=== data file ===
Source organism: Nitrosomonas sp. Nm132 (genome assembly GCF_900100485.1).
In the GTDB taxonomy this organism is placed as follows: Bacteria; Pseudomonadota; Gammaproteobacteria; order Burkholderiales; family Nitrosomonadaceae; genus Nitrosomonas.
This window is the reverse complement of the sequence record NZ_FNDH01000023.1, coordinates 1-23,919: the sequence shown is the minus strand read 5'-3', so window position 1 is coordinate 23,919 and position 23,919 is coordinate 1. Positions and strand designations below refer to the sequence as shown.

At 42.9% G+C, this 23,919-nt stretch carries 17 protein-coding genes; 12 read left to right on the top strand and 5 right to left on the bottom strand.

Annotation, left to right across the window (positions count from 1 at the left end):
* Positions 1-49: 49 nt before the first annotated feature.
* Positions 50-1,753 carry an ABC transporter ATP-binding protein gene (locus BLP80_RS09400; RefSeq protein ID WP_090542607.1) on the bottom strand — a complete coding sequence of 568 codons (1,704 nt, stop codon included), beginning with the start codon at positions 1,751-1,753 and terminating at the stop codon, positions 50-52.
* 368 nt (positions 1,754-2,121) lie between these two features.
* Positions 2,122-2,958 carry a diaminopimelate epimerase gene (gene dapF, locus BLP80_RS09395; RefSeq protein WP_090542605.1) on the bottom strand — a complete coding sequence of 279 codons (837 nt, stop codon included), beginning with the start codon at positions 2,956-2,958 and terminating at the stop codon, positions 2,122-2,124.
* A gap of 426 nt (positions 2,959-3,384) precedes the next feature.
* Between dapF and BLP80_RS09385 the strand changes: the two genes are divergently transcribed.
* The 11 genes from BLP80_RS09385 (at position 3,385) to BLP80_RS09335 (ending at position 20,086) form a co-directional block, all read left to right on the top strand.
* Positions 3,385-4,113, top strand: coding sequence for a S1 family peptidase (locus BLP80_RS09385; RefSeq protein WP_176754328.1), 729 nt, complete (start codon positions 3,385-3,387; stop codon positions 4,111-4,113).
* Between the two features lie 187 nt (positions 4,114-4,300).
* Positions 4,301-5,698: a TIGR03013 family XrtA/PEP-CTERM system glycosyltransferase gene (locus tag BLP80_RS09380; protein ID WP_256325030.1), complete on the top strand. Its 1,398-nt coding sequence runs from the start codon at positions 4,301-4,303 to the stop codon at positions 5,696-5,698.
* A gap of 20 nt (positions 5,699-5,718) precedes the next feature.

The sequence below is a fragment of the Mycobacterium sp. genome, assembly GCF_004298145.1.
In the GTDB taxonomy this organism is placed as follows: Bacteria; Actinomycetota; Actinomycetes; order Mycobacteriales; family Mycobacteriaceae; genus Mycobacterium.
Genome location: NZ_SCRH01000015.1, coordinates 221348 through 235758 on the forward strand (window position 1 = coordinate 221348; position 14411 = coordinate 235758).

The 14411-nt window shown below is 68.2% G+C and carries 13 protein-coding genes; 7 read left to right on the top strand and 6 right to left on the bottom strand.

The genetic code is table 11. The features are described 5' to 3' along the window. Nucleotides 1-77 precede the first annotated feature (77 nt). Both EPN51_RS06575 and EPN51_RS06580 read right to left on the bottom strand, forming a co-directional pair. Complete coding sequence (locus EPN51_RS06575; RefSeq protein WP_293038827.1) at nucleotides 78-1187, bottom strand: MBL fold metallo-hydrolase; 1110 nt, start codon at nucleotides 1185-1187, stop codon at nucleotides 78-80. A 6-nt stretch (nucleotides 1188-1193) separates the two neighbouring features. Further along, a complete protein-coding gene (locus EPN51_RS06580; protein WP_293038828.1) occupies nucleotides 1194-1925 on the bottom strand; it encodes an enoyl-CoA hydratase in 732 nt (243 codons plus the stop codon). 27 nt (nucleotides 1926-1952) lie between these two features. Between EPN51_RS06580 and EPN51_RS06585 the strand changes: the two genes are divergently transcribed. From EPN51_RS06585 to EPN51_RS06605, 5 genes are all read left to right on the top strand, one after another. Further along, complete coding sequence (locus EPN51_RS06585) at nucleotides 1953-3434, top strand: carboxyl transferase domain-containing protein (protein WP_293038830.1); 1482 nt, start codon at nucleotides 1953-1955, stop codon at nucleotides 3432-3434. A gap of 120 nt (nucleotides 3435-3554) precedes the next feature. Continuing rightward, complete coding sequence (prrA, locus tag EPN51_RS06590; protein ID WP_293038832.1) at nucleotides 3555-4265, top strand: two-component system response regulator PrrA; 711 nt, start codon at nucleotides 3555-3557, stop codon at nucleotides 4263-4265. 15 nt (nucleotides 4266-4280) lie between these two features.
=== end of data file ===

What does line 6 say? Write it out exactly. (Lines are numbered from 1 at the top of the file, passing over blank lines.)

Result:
* Positions 1-49: 49 nt before the first annotated feature.